I bought myself an annual card to the KHM, since it's a screaming deal when compared to a single entry ticket, and gets me access to several other branch museums in both Vienna and Innsbruck. It's open until 9pm on Thursdays, and since most of the tourist groups clogging the inner stadt have either succumbed to fatigue, or are foraging for schnitzel and sachertorte by evening, it was blissfully almost deserted. I think I know what my Thursday schedule will be for the remaining time in Vienna. I did notice that not all exhibits have bilingual placards, which is a bit of a relief, as it frees me of any obligation to try and learn something. Although the Neue Burg does have a small exhibit demonstrating how all the beautiful armour etching is done, so I'm going to have to go back armed with a dictionary.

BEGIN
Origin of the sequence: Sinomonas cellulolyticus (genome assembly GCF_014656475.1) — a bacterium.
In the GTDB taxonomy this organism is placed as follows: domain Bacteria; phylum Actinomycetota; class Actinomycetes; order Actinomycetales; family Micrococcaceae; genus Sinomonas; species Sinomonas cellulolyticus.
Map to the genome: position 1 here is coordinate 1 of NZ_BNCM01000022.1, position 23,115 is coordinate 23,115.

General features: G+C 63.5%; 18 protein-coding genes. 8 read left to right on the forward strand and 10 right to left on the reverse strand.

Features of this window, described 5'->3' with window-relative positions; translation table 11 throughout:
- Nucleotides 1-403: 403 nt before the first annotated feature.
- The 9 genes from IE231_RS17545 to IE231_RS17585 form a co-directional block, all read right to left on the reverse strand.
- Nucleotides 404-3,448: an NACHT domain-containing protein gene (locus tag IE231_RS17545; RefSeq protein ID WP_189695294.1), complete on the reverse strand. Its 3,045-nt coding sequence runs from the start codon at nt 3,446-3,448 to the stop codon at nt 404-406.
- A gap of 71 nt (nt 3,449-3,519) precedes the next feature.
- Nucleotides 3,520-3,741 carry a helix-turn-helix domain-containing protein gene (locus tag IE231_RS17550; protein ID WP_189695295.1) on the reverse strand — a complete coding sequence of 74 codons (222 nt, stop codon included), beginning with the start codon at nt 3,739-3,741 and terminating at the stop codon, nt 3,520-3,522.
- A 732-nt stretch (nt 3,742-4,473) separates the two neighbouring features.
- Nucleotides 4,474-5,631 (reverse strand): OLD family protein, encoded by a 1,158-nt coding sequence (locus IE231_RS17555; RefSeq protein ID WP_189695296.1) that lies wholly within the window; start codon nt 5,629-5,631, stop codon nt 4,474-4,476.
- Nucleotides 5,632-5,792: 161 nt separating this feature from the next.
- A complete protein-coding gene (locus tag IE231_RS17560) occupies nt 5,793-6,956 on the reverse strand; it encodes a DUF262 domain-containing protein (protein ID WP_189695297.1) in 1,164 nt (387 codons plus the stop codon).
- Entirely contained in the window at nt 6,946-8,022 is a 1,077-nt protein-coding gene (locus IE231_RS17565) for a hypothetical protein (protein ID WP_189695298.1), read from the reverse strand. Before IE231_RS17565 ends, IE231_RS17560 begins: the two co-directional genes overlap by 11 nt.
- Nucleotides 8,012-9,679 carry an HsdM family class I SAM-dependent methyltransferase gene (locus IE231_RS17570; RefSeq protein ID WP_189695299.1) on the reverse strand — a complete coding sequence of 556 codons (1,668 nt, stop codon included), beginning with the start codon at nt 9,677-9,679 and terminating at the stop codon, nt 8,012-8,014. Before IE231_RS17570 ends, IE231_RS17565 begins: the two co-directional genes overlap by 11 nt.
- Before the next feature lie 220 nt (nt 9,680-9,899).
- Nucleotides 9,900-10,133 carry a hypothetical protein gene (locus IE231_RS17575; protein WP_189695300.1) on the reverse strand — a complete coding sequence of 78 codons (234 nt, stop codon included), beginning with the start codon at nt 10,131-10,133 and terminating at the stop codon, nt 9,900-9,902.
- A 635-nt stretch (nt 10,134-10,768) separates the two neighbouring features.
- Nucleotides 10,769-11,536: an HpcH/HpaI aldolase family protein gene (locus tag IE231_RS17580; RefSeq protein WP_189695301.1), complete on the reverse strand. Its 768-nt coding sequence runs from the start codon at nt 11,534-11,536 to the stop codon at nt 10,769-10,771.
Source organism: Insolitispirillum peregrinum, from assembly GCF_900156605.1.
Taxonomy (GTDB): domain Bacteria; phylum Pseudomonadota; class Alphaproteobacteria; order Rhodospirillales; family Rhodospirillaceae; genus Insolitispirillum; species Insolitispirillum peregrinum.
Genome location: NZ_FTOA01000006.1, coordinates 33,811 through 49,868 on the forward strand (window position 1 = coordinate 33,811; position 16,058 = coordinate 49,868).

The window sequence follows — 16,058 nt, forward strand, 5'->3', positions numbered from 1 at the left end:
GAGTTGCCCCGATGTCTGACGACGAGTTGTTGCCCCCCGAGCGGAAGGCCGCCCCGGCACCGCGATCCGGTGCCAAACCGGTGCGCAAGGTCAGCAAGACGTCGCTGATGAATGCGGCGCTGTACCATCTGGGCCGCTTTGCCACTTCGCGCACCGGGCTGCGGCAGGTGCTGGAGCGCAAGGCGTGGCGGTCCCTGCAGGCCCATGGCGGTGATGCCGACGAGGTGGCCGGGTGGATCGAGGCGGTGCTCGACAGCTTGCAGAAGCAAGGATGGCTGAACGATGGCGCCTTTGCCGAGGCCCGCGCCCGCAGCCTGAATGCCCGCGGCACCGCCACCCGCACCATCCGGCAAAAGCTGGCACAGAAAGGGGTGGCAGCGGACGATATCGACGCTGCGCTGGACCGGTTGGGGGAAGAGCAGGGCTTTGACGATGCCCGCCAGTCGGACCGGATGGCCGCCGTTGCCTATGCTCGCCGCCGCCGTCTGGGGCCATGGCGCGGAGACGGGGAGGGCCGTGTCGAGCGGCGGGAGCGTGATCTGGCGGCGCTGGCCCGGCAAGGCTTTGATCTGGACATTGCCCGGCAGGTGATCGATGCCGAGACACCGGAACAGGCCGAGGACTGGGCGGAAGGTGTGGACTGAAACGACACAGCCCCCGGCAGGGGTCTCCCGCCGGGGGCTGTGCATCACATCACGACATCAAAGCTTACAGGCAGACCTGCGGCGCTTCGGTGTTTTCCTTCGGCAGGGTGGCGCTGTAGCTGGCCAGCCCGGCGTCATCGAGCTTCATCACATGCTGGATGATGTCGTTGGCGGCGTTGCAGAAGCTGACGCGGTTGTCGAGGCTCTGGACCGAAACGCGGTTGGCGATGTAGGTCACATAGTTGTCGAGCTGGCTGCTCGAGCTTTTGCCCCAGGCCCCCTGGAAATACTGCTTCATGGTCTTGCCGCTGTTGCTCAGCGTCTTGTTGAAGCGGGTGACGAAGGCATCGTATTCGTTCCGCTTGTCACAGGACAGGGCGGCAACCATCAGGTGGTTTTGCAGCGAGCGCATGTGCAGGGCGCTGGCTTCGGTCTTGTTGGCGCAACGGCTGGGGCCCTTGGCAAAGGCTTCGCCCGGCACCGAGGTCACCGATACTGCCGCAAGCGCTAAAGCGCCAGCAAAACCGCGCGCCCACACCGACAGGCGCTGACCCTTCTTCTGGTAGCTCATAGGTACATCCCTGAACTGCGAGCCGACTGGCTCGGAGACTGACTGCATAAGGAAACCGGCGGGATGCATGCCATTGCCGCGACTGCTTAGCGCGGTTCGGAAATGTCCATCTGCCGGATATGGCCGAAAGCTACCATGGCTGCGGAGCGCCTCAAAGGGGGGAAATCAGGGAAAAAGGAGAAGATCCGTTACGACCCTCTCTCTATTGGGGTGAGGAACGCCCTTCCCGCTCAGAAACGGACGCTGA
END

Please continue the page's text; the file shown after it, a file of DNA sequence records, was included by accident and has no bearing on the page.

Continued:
Monday, May 6, 2013

sunday at the harness races

I spent part of Sunday afternoon watching harness racing at the Krieau. I failed to find the entrance to the track from the enormous park near the Prater, so rather than waste time wandering around, I backtracked to the U-Bahn and caught a train to the Krieau station. Emerging into a glass-bedecked, and almost completely deserted office park, I thought I once again was in the wrong place, but after a short wander through the buildings, there was a drastic change in architecture, and the far side of the track materialized in front of me. I think it would be a gas to learn how to do this, but I'm not sure how to go about that at the moment. The picture is from the warm-up laps. Since everyone is spread out a bit, it's more interesting than the race pictures.

Saturday, May 4, 2013

speak and spell